<p><span>Hydrocarbon emissions characterization in the Colorado Front Range: A pilot study</span></p>

Hydrocarbon emissions characterization in the Colorado Front Range: A pilot study

Authors: 
Gabrielle Pétron, Gregory Frost, Benjamin R. Miller, Adam I. Hirsch, Stephen A. Montzka, Anna Karion, Michael Trainer, Colm Sweeney, Arlyn E. Andrews, Lloyd Miller, Jonathan Kofler, Amnon Bar-Ilan, Ed J. Dlugokencky, Laura Patrick, Charles T. Moore Jr., Thomas B. Ryerson, Carolina Siso, William Kolodzey, Patricia M. Lang, Thomas Conway, Paul Novelli, Kenneth Masarie, Bradley Hall, Douglas Guenther, Duane Kitzis, John Miller, David Welsh, Dan Wolfe, William Neff, Pieter Tans

Journal of Geophysical Research Atmospheres http://dx.doi.org/10.1029/2011JD016360

Abstract:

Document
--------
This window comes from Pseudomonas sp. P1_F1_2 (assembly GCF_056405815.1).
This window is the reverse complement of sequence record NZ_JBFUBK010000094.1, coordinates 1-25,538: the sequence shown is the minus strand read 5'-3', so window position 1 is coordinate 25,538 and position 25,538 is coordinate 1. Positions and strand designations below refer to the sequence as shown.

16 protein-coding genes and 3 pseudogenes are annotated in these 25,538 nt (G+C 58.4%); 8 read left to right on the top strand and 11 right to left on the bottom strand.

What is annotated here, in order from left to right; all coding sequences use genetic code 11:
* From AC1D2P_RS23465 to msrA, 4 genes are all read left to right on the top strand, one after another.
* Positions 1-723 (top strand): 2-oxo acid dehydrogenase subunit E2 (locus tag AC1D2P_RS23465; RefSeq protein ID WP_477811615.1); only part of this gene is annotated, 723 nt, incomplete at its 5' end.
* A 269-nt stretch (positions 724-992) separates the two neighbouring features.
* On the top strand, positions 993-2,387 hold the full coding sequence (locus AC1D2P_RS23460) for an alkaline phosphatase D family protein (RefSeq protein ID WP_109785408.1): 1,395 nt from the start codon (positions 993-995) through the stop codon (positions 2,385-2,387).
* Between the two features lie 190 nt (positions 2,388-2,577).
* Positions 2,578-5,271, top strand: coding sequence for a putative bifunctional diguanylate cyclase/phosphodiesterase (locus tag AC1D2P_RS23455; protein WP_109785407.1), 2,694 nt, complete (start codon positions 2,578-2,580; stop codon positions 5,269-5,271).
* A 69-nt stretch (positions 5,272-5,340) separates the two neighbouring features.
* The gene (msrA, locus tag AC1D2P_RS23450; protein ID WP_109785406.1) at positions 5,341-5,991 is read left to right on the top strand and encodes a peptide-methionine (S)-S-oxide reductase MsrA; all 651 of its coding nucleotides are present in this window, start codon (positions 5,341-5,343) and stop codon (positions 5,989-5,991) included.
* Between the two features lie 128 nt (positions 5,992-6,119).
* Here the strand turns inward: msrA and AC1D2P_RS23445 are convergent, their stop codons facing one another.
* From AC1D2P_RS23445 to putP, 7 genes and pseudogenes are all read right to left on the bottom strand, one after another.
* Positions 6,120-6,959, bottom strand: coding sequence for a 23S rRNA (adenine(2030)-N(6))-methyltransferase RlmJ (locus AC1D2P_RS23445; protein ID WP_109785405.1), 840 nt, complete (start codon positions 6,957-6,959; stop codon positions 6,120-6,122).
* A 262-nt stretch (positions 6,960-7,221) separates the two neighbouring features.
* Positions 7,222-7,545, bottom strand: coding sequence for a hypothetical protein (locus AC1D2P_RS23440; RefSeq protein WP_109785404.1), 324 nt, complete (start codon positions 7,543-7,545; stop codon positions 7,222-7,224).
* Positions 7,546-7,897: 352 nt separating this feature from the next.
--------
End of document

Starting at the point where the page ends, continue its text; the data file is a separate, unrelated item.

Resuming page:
The multispecies analysis of daily air samples collected at the NOAA BoulderAtmospheric Observatory (BAO) in Weld County in northeastern Colorado since 2007shows highly correlated alkane enhancements caused by a regionally distributed mixof sources in the Denver-Julesburg Basin. To further characterize the emissions of methaneand non-methane hydrocarbons (propane, n-butane, i-pentane, n-pentane and benzene)around BAO, a pilot study involving automobile-based surveys was carried out duringthe summer of 2008. A mix of venting emissions (leaks) of raw natural gas and flashingemissions from condensate storage tanks can explain the alkane ratios we observe in airmasses impacted by oil and gas operations in northeastern Colorado. Using the WRAPPhase III inventory of total volatile organic compound (VOC) emissions from oil andgas exploration, production and processing, together with flashing and venting emissionspeciation profiles provided by State agencies or the oil and gas industry, we derive a rangeof bottom-up speciated emissions for Weld County in 2008. We use the observed ambientmolar ratios and flashing and venting emissions data to calculate top-down scenariosfor the amount of natural gas leaked to the atmosphere and the associated methane andnon-methane emissions. Our analysis suggests that the emissions of the species wemeasured are most likely underestimated in current inventories and that theuncertainties attached to these estimates can be as high as a factor of two.